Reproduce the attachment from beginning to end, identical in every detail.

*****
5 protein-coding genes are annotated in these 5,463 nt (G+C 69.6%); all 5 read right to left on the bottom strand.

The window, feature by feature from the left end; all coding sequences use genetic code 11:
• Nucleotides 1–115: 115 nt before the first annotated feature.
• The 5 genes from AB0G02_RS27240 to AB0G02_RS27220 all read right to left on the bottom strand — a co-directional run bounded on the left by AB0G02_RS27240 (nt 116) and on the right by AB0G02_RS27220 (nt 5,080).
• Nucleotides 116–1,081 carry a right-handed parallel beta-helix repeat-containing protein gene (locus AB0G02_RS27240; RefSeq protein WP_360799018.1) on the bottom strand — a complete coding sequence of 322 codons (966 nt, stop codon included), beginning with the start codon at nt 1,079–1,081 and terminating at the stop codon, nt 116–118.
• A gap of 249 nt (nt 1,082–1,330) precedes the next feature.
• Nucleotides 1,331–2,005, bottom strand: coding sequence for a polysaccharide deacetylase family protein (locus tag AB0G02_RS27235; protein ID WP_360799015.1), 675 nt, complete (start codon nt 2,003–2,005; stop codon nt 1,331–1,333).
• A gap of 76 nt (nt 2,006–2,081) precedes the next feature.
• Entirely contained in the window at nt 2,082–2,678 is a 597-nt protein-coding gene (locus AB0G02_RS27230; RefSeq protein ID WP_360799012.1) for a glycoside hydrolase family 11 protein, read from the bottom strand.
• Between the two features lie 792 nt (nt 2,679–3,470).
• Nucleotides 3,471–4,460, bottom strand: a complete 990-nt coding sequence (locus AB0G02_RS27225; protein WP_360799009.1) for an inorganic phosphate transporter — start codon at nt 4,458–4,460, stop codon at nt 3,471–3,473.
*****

5 protein-coding genes are annotated in these 5,463 nt (G+C 69.6%); all 5 read right to left on the bottom strand.

The window, feature by feature from the left end; all coding sequences use genetic code 11:
• Nucleotides 1–115: 115 nt before the first annotated feature.
• The 5 genes from AB0G02_RS27240 to AB0G02_RS27220 all read right to left on the bottom strand — a co-directional run bounded on the left by AB0G02_RS27240 (nt 116) and on the right by AB0G02_RS27220 (nt 5,080).
• Nucleotides 116–1,081 carry a right-handed parallel beta-helix repeat-containing protein gene (locus AB0G02_RS27240; RefSeq protein WP_360799018.1) on the bottom strand — a complete coding sequence of 322 codons (966 nt, stop codon included), beginning with the start codon at nt 1,079–1,081 and terminating at the stop codon, nt 116–118.
• A gap of 249 nt (nt 1,082–1,330) precedes the next feature.
• Nucleotides 1,331–2,005, bottom strand: coding sequence for a polysaccharide deacetylase family protein (locus tag AB0G02_RS27235; protein ID WP_360799015.1), 675 nt, complete (start codon nt 2,003–2,005; stop codon nt 1,331–1,333).
• A gap of 76 nt (nt 2,006–2,081) precedes the next feature.
• Entirely contained in the window at nt 2,082–2,678 is a 597-nt protein-coding gene (locus AB0G02_RS27230; RefSeq protein ID WP_360799012.1) for a glycoside hydrolase family 11 protein, read from the bottom strand.
• Between the two features lie 792 nt (nt 2,679–3,470).
• Nucleotides 3,471–4,460, bottom strand: a complete 990-nt coding sequence (locus AB0G02_RS27225; protein WP_360799009.1) for an inorganic phosphate transporter — start codon at nt 4,458–4,460, stop codon at nt 3,471–3,473.